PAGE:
This footage from Channel 4’s programme, ‘24 hours in A & E’, is touching and heartwarming.  It captures the the story of John and Iris.  John had to go into the hospital because of some heart problems, but his real concern is the love of his life, his wife Iris.  He remembers every detail of their lives together, even their first date back in 1946. Sadly, Iris has dementia, so all the remembering is down to John now.  Listening to him makes you realise how precious are their lives.  You can see the film clip here:  http://www.godvine.com/Husband-s-Love-And-Devotion-For-His-Wife-With-Alzheimer-s-Will-Bring-Anyone-To-Tears-10391.html

But then you read a report showing how callously older people are still being treated in parts of the NHS, and wonder how this can be happening in England in 2017.

600 people who’d had an elderly relative stay in hospital overnight were interviewed by Gransnet and the Parliamentary and Health Service Ombudsman.  210 said they had been upset by the treatment their loved ones had received, and half of them said they’d found it difficult to complain.  (An often-heard reason is that they’re afraid hospital staff will ‘take it out on’ their relative, afterwards.)

Their statements included patients being forced to wear “adult nappies” because nurses do not have time to attend to the most basic needs; an elderly man forced to call for an ambulance after being left in agony after a fall in his hospital, with a 75 minute wait before doctors attended, and some some being left unwashed for days.  One patient had to wait for 5 hours before a qualified doctor confirmed that he’d had a stroke, but now couldn’t be treated because they’d missed ‘the golden hour’.  Perhaps the most disturbing were relatives who said their loved ones had been shouted at, and treated like children, or subjected to nurses laughing at their misery.  You can read the report here:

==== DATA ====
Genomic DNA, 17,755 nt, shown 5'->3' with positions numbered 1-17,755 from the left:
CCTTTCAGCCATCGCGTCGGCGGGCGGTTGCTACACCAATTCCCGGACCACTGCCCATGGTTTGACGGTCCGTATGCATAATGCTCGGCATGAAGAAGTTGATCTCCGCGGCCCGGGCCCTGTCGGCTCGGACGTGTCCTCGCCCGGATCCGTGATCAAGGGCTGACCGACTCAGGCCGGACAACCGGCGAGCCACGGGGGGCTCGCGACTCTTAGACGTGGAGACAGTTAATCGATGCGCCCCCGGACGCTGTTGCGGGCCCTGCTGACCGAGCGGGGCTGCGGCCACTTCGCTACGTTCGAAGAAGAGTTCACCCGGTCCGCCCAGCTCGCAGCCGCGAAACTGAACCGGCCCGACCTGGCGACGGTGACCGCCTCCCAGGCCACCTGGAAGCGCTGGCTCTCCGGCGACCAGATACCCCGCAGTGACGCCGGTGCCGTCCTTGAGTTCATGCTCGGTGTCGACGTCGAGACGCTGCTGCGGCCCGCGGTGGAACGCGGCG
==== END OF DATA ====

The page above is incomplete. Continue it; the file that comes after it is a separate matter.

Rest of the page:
http://www.telegraph.co.uk/news/2017/08/17/elderly-patients-forced-wear-adult-nappies-nurses-busy/

I know not all hospitals, and not all nurses are like this.  Last year an elderly relative spent some months in hospital, where she was treated with great kindness.   At the time I noticed there were organised voluntary visitors to her Ward. When our care home residents go into hospital, often one of the homes’ supporters will visit.  Perhaps if the ‘bad’ hospitals knew that their behaviour was going to be more ‘public’  they may change their attitude – because it’s surely attitude that causes indifference and cruelty like this.   It could be something that churches’ retired people, who usually have more time than others could do, form a little team of volunteers visiting older people in hospital.   Perhaps liaising with the Royal Voluntary Service, that does such good work in hospitals.  (See here:  https://www.royalvoluntaryservice.org.uk/get-help/hospital-support )

 

Louise Morse

Louise Morse MA (CBT) is media and external relations manager for the Pilgrims’ Friend Society. She is a writer and speaker, and author of books on issues of old age, including dementia, published by Lion Monarch and SPCK. She is a cognitive behavioural therapist, and her Masters’ dissertation examined the effects of caring for a loved one with dementia on close relatives.

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